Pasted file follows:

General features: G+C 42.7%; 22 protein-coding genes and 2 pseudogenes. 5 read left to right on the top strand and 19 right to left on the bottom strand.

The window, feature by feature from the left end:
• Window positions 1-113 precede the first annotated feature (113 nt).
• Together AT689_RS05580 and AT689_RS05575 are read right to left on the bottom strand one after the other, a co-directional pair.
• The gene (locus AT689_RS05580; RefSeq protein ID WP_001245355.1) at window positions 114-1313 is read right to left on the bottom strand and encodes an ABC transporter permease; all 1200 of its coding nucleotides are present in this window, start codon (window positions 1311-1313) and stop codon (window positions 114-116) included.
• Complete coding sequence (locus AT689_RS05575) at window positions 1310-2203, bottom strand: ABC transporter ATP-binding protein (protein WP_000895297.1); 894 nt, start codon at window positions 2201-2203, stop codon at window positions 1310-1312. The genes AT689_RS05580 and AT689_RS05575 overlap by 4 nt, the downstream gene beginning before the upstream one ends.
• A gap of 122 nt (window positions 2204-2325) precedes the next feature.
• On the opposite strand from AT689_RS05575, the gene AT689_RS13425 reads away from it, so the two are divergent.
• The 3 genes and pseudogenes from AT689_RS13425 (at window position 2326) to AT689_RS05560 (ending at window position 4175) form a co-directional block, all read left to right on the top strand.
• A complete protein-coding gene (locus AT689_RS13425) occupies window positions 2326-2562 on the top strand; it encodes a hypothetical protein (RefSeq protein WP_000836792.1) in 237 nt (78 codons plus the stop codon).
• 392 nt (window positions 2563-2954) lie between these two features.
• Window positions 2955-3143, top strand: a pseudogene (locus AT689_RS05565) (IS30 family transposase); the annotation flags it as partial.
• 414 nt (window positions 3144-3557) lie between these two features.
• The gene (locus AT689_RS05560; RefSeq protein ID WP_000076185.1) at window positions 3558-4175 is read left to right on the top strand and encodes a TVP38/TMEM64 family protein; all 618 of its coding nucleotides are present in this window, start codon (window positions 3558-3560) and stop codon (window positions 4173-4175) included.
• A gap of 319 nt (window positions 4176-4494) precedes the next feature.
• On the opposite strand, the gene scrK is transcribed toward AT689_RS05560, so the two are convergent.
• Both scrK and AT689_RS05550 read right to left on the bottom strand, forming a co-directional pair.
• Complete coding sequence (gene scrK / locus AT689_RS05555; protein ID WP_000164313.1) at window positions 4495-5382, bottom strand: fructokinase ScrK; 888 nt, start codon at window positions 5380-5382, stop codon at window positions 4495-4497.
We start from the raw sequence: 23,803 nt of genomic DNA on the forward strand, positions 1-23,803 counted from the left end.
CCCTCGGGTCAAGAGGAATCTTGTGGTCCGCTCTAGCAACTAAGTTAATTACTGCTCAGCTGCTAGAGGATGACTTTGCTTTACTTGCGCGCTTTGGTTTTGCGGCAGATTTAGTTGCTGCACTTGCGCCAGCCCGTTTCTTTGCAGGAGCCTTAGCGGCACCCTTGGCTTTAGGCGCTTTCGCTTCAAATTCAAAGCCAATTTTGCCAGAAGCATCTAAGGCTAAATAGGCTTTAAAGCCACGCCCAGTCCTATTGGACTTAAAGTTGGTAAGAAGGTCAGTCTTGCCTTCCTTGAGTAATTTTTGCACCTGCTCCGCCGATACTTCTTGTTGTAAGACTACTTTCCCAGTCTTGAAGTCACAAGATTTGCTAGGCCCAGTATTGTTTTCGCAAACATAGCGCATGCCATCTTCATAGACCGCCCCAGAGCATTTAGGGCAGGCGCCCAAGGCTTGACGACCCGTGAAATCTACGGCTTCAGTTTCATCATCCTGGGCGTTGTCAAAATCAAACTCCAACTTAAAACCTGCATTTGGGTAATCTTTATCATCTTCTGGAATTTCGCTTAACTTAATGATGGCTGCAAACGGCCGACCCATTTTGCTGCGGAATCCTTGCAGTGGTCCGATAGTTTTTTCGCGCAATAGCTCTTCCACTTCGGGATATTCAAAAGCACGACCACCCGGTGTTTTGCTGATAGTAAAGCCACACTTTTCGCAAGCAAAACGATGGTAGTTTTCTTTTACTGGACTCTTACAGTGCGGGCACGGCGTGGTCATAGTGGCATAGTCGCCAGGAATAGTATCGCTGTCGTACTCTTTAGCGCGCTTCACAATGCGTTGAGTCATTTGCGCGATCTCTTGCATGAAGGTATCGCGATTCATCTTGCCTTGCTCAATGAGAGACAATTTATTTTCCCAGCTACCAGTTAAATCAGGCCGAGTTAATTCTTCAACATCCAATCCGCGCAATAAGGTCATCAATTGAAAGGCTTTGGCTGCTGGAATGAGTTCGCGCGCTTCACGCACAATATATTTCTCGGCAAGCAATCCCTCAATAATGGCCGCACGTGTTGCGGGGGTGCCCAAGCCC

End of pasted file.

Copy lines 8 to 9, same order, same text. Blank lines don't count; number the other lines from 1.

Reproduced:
• On the opposite strand from AT689_RS05575, the gene AT689_RS13425 reads away from it, so the two are divergent.
• The 3 genes and pseudogenes from AT689_RS13425 (at window position 2326) to AT689_RS05560 (ending at window position 4175) form a co-directional block, all read left to right on the top strand.